Spain's football clubs cause stir in Germany
16.03.12 @ 18:18
BRUSSELS - In a sign of how much EU states influence one another’s affairs in the current eurozone crisis, Spain pulled back from allowing debt relief to its football clubs in reaction to German disapproval.
Spain last weekend suggested that its top football clubs may not have to pay back their multi-million debt, just as Madrid has secured more breathing room from eurozone partners for its deficit targets.
Secretary of State for Sport Miguel Cardenal told Marca sports daily that the government was looking at ways to wipe off the football clubs' debt of €750 million they owe the state in unpaid taxes. Clubs like Real Madrid and Barca also owe some other €600 million in social contributions.
He said he was planning "make this debt disappear within a reasonable time frame."
But the reaction was swift in Germany.
Bild's sports page on Tuesday ran with the headline "Will German taxpayers eventually have to fork out for Messi and Ronaldo?" Lionel Messi receives €2.5 million a month from FC Barcelona, while Cristiano Ronaldo earns over €1 million a month from Real Madrid.
And German MEP Elmar Brok, a close ally of Chancellor Angela Merkel, told the same paper that he will ask the EU commission to ask the Spanish government for an official reaction. "Debt restructuring means state aid and violates competition rules. The EU commission has to look into it," he said, encouraging German football clubs to file complaints.
Bayern Munchen's chief Uli Honess told Die Zeit that such a tax amnesty would be "unthinkable" and "a blow" to other football clubs. And Hans-Joachim Watzke from Borrusia Dortmund said he would have "zero understanding" if the Spanish government pulled this through.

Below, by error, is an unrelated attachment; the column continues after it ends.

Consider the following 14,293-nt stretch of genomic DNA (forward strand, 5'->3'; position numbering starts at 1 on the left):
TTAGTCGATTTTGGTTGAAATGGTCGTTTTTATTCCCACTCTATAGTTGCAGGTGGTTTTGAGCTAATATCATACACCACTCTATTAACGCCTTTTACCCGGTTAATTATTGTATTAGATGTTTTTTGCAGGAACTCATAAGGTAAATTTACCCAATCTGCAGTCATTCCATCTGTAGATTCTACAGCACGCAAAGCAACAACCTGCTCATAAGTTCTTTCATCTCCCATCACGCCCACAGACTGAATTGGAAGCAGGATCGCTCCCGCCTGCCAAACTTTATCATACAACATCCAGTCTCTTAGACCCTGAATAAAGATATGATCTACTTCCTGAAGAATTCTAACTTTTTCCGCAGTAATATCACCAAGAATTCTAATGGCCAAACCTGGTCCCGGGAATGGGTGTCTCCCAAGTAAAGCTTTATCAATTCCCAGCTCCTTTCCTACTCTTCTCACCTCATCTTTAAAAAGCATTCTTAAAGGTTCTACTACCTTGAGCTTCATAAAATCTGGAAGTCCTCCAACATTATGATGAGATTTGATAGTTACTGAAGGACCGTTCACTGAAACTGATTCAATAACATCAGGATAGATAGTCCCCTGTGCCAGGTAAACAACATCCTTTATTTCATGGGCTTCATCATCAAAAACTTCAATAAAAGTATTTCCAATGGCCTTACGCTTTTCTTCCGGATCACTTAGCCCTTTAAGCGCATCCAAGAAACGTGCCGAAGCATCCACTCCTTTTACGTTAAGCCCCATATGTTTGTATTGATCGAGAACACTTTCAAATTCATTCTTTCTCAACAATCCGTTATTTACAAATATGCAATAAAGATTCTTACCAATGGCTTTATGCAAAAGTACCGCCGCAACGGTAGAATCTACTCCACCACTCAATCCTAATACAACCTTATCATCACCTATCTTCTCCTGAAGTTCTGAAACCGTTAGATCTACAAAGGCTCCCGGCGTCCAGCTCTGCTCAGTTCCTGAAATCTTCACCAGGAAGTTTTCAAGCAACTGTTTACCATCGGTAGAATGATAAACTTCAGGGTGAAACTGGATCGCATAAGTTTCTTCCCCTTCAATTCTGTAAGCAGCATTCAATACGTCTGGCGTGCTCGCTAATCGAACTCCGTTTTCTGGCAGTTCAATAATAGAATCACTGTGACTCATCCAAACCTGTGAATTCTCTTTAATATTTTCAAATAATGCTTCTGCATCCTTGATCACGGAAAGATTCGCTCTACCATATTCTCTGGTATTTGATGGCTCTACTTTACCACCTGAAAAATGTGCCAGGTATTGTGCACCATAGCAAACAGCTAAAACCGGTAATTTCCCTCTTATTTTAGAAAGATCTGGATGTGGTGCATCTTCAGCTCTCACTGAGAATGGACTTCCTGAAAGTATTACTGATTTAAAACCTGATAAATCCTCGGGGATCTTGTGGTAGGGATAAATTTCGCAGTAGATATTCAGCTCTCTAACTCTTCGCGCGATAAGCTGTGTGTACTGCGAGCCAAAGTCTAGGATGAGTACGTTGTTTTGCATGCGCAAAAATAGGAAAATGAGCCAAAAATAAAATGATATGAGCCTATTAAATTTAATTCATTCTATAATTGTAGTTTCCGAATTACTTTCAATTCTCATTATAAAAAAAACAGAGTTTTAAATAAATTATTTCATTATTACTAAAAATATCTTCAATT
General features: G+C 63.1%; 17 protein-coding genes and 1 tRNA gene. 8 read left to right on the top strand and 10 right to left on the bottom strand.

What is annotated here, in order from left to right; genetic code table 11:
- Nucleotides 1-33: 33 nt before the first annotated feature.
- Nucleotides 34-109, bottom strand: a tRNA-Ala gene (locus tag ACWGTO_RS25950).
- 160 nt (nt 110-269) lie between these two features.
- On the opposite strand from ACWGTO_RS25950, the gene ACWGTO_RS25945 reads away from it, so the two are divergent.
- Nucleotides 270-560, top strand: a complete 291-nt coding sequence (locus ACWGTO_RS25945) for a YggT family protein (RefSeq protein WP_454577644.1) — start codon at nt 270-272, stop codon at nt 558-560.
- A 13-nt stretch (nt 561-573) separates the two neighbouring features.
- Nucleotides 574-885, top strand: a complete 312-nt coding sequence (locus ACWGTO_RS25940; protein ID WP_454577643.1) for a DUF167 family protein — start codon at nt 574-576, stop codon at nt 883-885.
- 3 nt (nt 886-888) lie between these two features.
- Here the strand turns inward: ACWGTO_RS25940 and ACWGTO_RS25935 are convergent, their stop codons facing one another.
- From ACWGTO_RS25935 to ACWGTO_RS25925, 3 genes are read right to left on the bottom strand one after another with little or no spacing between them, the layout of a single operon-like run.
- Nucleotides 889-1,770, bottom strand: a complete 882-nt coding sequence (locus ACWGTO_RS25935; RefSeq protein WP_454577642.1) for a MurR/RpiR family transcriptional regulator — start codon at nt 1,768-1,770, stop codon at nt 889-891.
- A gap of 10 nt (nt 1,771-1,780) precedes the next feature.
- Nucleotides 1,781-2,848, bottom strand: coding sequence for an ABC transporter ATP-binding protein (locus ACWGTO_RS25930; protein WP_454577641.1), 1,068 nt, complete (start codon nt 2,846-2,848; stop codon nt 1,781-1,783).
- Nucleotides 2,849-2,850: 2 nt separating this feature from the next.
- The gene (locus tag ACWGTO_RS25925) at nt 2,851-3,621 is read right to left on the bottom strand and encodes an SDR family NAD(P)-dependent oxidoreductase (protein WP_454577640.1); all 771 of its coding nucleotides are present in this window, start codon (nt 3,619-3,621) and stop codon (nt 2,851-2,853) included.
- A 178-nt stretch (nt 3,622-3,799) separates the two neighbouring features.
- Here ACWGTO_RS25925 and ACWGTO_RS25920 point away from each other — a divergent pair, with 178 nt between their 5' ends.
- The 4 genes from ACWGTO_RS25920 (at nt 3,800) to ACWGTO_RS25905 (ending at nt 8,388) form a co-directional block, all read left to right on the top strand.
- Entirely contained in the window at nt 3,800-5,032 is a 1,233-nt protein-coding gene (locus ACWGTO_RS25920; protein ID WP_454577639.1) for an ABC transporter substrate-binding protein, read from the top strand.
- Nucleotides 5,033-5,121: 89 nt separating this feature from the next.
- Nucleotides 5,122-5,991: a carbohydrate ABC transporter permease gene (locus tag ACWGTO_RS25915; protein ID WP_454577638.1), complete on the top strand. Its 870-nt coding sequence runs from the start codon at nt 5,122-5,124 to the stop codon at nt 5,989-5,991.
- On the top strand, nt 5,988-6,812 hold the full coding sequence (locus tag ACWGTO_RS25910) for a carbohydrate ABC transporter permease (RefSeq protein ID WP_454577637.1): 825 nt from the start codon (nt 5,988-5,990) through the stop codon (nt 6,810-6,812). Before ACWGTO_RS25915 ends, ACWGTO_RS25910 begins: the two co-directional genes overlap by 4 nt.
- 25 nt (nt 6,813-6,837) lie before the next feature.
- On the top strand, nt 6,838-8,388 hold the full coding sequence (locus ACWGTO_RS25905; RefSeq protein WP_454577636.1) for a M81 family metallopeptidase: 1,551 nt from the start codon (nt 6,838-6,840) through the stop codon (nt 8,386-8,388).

According to a study by Barcelona university, some 20 top football clubs in Spain owed the state some €3.5 billion in 2010, mostly due to having hired expensive foreign players. More than a dozen clubs are in insolvency procedures and some have already gotten tax amnesties from the regional governments.
On Thursday (16 March), Cardenal made a u-turn and said the football clubs' debt would no longer be wiped from the books.
"We are working to provide a solution to the problem. What the government can offer are policy instruments so that the clubs can cope with this situation, but neither will forgive the debt or provide more subsidies, "
Earlier this week, member states agreed to let Spain lower its budget-reduction targets for this year after Madrid complained that it would not manage make the previous targets amid an unpredicted recession.
The concession came after a meeting between the Spanish and German finance ministers, with Berlin keen to see the EU's revamped budget rules strictly adhered to.